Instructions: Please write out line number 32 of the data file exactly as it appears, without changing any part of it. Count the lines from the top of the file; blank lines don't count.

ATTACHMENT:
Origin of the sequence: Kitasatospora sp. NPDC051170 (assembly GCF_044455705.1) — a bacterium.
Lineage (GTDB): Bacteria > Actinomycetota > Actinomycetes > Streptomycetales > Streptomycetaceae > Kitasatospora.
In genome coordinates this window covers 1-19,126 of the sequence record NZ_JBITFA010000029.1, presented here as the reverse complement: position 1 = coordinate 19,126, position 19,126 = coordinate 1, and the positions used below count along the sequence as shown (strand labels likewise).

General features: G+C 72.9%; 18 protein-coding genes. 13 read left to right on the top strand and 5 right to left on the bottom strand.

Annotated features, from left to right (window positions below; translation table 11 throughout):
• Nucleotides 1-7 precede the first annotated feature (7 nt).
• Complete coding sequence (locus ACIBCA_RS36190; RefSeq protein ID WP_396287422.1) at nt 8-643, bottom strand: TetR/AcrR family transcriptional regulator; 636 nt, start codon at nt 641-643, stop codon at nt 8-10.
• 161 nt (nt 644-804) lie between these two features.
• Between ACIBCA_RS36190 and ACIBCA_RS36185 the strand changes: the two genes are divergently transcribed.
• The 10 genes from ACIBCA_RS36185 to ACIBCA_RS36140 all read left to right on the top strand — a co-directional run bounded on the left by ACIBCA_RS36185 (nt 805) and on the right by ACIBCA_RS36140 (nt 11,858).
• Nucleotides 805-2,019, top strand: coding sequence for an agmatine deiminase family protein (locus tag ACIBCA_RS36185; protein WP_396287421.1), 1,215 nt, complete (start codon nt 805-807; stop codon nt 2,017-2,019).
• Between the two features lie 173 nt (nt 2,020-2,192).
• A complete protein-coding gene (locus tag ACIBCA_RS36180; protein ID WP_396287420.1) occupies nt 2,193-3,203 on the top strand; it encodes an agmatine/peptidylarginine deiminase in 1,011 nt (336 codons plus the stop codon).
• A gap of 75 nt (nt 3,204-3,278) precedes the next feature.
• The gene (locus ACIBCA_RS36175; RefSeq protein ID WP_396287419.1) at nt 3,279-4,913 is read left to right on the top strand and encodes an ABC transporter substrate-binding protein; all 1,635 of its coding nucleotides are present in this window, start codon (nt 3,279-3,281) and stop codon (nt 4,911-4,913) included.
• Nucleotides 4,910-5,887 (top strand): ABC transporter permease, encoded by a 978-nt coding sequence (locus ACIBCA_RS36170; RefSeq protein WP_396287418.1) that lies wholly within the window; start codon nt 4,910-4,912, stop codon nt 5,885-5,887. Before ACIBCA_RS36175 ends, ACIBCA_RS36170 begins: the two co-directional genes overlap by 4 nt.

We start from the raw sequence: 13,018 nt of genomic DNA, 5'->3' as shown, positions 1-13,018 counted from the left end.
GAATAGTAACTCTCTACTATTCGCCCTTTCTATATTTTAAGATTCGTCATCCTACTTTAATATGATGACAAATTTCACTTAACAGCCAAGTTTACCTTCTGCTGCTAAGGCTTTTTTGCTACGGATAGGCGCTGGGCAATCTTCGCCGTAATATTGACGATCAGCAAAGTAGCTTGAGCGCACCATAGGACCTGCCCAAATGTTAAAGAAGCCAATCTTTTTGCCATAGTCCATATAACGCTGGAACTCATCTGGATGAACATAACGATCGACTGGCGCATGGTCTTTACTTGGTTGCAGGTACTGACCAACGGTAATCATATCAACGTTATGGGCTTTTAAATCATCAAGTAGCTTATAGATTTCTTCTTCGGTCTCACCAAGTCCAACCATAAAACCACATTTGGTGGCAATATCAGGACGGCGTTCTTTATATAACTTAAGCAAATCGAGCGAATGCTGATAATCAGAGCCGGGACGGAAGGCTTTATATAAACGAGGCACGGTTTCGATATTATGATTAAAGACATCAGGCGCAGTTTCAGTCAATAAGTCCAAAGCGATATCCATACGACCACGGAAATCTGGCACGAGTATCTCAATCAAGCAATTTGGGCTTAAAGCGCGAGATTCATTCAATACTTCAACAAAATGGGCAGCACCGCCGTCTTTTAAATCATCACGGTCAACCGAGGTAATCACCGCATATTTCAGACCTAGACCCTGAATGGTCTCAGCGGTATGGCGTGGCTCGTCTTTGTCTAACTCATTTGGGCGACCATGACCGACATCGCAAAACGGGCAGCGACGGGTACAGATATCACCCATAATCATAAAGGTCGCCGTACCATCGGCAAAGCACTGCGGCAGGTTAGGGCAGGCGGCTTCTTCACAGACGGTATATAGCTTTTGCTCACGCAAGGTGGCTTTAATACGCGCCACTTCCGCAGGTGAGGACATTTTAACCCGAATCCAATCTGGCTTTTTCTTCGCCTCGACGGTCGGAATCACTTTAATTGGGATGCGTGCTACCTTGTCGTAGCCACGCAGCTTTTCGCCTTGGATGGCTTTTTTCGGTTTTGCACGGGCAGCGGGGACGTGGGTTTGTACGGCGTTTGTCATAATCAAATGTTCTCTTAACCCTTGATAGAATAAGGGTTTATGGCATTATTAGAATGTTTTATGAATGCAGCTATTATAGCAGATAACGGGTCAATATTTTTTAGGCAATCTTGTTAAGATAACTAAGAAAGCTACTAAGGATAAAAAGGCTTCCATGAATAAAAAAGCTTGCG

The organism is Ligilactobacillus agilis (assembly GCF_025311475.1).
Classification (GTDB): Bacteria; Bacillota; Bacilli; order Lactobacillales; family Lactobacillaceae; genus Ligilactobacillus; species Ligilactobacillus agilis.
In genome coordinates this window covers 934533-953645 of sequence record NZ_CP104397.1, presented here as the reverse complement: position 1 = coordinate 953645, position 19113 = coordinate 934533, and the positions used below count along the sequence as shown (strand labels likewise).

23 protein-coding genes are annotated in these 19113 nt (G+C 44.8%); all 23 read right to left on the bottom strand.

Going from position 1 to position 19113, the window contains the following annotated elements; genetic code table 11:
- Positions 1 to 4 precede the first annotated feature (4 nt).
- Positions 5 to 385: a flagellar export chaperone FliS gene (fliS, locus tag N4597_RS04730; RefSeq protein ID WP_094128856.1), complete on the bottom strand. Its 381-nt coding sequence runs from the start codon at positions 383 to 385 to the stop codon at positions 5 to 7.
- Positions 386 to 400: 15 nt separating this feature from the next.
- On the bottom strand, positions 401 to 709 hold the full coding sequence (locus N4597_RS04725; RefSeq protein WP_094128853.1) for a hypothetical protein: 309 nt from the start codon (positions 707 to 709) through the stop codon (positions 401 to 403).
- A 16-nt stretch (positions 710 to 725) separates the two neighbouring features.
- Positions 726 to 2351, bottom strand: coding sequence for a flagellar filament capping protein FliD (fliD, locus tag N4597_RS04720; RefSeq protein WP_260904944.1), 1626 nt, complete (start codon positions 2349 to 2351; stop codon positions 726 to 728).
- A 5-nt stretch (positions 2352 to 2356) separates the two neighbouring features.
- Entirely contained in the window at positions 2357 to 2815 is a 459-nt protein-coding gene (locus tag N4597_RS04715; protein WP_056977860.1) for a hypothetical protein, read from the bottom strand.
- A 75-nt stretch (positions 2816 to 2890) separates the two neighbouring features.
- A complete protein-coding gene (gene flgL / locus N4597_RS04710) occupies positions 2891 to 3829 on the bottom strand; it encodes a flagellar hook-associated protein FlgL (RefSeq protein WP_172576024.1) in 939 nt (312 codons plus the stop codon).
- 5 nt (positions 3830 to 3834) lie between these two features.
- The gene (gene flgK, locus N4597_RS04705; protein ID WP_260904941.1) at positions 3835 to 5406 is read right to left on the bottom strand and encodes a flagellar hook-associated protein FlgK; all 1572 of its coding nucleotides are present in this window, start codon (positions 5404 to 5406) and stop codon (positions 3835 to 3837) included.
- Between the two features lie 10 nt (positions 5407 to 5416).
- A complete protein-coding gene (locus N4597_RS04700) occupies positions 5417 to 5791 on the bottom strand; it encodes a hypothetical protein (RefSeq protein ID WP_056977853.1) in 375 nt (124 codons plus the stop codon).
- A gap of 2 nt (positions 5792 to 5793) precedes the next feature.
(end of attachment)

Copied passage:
- A 75-nt stretch (positions 2816 to 2890) separates the two neighbouring features.